At some point during the last ten years, I’ve given up on M. Night Shyamalan. And I don’t mean this in a bad way, I simply lowered my expectations when it comes to his movies. And this, in turn, makes them quite watchable. Especially since I love this supernatural mystery genre so much. Alas, Knock at the Cabin is a rather forgettable, predictable, and barely watchable experience. In my opinion, it’s even worse than Shyamalan’s previous movie Old. We at least had some twists, cool special effects, and a bit of mystery there. Here, I didn’t care about any of the characters at all. And once you hear what’s going on here, you’ll simply know how this movie is going to end and how it’s going to get there.
The unexpected twists upon unexpected twists were the things that kept Shyamalan’s movies going in the past. This one, however, is based on a 2018 novel written by Paul Tremblay, so there were some limitations. The title of the novel is The Cabin at the End of the World, which would be a much better title for this movie. And this brings us to another aspect of it. Knock at the Cabin feels awfully similar to the 2011 cult classic horror comedy The Cabin in the Woods. The two movies share the same setting, the main plot, and the main idea behind the climactic finale. Needless to say that I would make the choice the characters in The Cabin in the Woods made.
And this is supposedly the biggest advantage of the Knock at the Cabin, to prompt you to think about what choice would you have made in that situation. The only thing is that I think all of us would figure that out in mere seconds, leaving the rest of the movie not as thought-provoking as they thought it would be. However, you can use their ideas to think about religion and its concepts. Why religion you might ask, well the themes in this movie are quite religious and they feel like they’ve been taken straight from the Bible. I think that’s a more thought-provoking line of inquiry than the “impossible choice”.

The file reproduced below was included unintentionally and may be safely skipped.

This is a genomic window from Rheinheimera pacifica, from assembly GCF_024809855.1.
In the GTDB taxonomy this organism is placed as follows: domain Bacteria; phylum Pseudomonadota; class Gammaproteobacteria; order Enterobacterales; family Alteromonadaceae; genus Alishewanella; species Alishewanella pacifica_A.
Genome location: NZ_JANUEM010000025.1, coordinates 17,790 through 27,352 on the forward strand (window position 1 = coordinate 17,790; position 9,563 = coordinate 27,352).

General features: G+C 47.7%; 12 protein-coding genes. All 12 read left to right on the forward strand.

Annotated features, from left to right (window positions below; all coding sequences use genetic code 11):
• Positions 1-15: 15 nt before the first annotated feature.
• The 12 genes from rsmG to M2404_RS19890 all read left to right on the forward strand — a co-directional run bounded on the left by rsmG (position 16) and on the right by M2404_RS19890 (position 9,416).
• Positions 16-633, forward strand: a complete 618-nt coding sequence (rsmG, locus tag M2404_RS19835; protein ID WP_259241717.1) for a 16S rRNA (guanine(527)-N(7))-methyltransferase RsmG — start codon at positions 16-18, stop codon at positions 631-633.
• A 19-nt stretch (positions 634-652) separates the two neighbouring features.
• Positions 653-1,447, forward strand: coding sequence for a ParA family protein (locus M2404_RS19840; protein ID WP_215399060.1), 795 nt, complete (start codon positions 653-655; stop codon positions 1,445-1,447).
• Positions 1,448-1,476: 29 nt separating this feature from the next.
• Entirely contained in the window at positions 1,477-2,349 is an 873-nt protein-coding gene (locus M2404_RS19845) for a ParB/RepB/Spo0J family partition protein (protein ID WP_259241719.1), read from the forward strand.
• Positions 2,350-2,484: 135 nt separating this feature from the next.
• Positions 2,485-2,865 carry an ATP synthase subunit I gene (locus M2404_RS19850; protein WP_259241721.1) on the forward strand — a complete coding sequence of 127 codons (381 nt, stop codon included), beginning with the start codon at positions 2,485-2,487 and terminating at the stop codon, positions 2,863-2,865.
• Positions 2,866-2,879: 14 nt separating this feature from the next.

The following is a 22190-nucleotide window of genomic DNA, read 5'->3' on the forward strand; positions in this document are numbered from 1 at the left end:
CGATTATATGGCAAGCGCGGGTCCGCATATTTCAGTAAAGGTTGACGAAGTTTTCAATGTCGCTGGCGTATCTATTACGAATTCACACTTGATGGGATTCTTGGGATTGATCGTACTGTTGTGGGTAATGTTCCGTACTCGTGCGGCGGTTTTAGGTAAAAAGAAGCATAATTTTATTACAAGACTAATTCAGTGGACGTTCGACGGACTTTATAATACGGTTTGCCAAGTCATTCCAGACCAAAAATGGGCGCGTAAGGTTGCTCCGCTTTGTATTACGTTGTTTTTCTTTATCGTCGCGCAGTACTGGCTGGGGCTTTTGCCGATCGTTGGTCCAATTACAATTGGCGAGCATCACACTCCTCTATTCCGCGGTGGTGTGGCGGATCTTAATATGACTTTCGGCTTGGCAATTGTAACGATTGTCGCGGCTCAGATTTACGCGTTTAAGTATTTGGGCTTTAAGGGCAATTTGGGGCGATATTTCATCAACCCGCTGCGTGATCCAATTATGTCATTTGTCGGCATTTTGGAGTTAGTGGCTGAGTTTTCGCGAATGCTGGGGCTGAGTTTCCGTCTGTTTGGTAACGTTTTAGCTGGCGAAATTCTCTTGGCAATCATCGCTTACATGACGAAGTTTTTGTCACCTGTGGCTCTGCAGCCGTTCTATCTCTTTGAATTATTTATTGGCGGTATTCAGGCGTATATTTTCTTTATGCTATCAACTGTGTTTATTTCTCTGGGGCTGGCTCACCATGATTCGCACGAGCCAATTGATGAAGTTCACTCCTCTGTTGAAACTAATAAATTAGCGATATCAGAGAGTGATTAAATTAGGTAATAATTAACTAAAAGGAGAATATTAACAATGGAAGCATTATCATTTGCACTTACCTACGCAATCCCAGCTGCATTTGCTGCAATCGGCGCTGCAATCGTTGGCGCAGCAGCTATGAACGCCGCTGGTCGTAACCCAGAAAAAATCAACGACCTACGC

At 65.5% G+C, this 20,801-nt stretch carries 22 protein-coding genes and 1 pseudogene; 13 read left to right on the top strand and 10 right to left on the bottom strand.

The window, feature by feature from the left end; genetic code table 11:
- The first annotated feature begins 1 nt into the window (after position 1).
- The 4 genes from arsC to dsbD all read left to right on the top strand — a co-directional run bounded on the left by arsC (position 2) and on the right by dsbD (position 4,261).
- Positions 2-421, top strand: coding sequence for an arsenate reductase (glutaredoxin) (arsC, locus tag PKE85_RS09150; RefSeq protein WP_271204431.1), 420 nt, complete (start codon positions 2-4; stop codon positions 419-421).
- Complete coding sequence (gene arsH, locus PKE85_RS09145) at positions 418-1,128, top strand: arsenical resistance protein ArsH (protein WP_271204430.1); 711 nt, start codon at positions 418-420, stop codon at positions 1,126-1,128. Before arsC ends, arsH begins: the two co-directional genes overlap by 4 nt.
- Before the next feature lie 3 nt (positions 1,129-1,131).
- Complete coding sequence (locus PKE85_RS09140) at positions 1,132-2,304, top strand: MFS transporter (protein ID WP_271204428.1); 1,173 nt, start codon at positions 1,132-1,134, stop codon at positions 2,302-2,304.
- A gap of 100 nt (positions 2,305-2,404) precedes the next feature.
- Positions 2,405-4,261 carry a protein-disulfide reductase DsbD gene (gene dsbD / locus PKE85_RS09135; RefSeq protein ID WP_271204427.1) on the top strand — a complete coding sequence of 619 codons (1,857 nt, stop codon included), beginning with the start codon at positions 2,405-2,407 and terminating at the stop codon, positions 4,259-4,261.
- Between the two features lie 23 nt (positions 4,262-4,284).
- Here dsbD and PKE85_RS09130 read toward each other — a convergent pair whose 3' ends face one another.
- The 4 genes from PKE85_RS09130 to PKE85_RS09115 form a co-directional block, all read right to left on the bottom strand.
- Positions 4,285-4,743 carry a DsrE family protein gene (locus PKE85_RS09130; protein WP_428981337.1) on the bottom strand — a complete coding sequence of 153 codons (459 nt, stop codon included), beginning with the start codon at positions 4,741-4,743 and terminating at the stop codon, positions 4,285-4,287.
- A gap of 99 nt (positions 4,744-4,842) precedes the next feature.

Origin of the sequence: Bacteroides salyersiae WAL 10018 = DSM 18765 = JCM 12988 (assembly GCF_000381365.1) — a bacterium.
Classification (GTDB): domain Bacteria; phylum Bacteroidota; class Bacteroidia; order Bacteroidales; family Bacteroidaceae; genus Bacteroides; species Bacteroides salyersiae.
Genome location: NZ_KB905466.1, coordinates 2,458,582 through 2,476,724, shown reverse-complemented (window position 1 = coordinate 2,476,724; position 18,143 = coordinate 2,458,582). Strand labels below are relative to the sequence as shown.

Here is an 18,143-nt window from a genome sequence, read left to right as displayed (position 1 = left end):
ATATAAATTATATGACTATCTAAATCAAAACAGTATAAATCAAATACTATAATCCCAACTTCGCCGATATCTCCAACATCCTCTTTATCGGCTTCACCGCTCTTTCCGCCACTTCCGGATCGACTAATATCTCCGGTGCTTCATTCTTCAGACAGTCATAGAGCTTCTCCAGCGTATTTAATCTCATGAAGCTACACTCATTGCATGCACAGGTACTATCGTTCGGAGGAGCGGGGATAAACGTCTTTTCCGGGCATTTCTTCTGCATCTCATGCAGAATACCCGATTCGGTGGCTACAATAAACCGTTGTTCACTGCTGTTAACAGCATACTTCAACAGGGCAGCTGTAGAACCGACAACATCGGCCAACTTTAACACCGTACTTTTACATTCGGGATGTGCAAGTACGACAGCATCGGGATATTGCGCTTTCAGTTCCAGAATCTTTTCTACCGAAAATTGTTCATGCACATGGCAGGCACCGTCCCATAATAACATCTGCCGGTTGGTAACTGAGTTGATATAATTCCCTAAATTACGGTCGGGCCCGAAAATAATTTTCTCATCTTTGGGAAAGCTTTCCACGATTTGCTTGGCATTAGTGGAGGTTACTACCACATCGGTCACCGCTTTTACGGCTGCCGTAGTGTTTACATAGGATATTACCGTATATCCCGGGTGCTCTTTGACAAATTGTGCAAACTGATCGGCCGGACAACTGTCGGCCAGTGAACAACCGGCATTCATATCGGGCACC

Eric and Andrew are a same-sex couple enjoying themselves in a remote cabin in the woods with their daughter Wen. Soon afterward, an unknown man approaches Wen and tells her that he and his three friends have to talk to not only her but also her dads. She rushes inside to tell Eric and Andrew but the four intruders are already banging on their door and looking for ways inside. They claim they’re there to present them with an important choice. A choice that might decide the future of the entire human race.
After all this negativity I have to also point out that the Knock at the Cabin wastes no time. The tension starts from minute one and it just keeps going. And this is also a single-location thriller, and you know how much I love those. The weapons looked kind of cool but we learned almost nothing about them. And the same goes for most of the characters. This leads us to the aforementioned lack of interest in them. Especially when they start talking about religion, kindness, sacrifice, the end of the world, and other shit. The camera work and the cinematography were solid, with a sort of old-timey, vivid vibe to them.
It is, however, the performances of the very diverse cast that convinced me to recommend you this movie. Dave Bautista is slowly but surely becoming one hell of an actor and it was so cool to see Jonathan Groff from Mindhunter give another good performance. Young Kristen Cui was excellent as Wen and we also have Rupert Grint who stars in another Shyamalan production, Servant. So, the lesson is, to lower your expectations and Knock at the Cabin will be worth watching. If you’re looking for something more potent, there’s always The Man From Earth.
Director: M. Night Shyamalan
Writers: Paul Tremblay, M. Night Shyamalan, Steve Desmond
Cast: Dave Bautista, Jonathan Groff, Ben Aldridge, Kristen Cui, Rupert Grint, Nikki Amuka-Bird
Fun Facts: In some cinemas, guests were asked to give up something they own, like a cell phone, in exchange for a gift after the end of the movie.